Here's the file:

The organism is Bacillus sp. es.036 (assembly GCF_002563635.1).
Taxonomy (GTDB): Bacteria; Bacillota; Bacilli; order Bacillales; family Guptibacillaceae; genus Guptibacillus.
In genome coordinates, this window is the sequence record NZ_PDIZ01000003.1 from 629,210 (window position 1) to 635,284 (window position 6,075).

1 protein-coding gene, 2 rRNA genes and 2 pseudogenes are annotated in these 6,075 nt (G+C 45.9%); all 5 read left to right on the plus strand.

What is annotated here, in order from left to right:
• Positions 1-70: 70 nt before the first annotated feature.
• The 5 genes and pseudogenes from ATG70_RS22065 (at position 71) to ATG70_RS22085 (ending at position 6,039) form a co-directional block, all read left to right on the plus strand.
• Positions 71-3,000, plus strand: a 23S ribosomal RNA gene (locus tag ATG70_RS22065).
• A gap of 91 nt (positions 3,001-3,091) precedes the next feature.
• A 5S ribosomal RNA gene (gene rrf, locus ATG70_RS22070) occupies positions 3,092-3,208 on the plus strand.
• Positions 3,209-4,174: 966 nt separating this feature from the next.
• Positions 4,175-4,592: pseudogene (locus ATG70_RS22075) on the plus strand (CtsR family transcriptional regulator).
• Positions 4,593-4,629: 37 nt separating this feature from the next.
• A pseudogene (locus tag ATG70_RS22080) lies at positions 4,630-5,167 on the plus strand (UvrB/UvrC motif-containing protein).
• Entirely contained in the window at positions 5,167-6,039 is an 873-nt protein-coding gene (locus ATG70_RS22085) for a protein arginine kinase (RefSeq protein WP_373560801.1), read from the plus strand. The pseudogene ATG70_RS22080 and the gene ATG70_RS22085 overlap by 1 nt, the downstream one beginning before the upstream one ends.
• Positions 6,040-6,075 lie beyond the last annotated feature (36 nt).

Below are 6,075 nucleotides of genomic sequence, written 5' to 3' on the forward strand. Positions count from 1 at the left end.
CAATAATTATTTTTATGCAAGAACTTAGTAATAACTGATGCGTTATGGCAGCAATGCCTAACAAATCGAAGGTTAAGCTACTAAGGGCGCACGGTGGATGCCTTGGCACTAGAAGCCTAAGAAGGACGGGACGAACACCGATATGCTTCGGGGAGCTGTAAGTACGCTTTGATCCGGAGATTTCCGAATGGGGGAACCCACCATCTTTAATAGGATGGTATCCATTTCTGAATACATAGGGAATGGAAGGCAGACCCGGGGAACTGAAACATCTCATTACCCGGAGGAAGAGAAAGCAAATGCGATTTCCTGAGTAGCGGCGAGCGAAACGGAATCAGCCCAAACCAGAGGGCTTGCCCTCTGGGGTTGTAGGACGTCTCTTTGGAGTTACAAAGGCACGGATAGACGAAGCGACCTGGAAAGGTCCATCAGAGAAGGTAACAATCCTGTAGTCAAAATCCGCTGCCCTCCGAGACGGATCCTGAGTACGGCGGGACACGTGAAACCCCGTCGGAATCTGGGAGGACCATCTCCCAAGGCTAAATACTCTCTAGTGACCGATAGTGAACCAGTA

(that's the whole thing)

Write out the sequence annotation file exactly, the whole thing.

The organism is Bacillus sp. es.036 (assembly GCF_002563635.1).
Taxonomy (GTDB): Bacteria; Bacillota; Bacilli; order Bacillales; family Guptibacillaceae; genus Guptibacillus.
In genome coordinates, this window is the sequence record NZ_PDIZ01000003.1 from 629,210 (window position 1) to 635,284 (window position 6,075).

1 protein-coding gene, 2 rRNA genes and 2 pseudogenes are annotated in these 6,075 nt (G+C 45.9%); all 5 read left to right on the plus strand.

What is annotated here, in order from left to right:
• Positions 1-70: 70 nt before the first annotated feature.
• The 5 genes and pseudogenes from ATG70_RS22065 (at position 71) to ATG70_RS22085 (ending at position 6,039) form a co-directional block, all read left to right on the plus strand.
• Positions 71-3,000, plus strand: a 23S ribosomal RNA gene (locus tag ATG70_RS22065).
• A gap of 91 nt (positions 3,001-3,091) precedes the next feature.
• A 5S ribosomal RNA gene (gene rrf, locus ATG70_RS22070) occupies positions 3,092-3,208 on the plus strand.
• Positions 3,209-4,174: 966 nt separating this feature from the next.
• Positions 4,175-4,592: pseudogene (locus ATG70_RS22075) on the plus strand (CtsR family transcriptional regulator).
• Positions 4,593-4,629: 37 nt separating this feature from the next.
• A pseudogene (locus tag ATG70_RS22080) lies at positions 4,630-5,167 on the plus strand (UvrB/UvrC motif-containing protein).
• Entirely contained in the window at positions 5,167-6,039 is an 873-nt protein-coding gene (locus ATG70_RS22085) for a protein arginine kinase (RefSeq protein WP_373560801.1), read from the plus strand. The pseudogene ATG70_RS22080 and the gene ATG70_RS22085 overlap by 1 nt, the downstream one beginning before the upstream one ends.
• Positions 6,040-6,075 lie beyond the last annotated feature (36 nt).

Below are 6,075 nucleotides of genomic sequence, written 5' to 3' on the forward strand. Positions count from 1 at the left end.
CAATAATTATTTTTATGCAAGAACTTAGTAATAACTGATGCGTTATGGCAGCAATGCCTAACAAATCGAAGGTTAAGCTACTAAGGGCGCACGGTGGATGCCTTGGCACTAGAAGCCTAAGAAGGACGGGACGAACACCGATATGCTTCGGGGAGCTGTAAGTACGCTTTGATCCGGAGATTTCCGAATGGGGGAACCCACCATCTTTAATAGGATGGTATCCATTTCTGAATACATAGGGAATGGAAGGCAGACCCGGGGAACTGAAACATCTCATTACCCGGAGGAAGAGAAAGCAAATGCGATTTCCTGAGTAGCGGCGAGCGAAACGGAATCAGCCCAAACCAGAGGGCTTGCCCTCTGGGGTTGTAGGACGTCTCTTTGGAGTTACAAAGGCACGGATAGACGAAGCGACCTGGAAAGGTCCATCAGAGAAGGTAACAATCCTGTAGTCAAAATCCGCTGCCCTCCGAGACGGATCCTGAGTACGGCGGGACACGTGAAACCCCGTCGGAATCTGGGAGGACCATCTCCCAAGGCTAAATACTCTCTAGTGACCGATAGTGAACCAGTA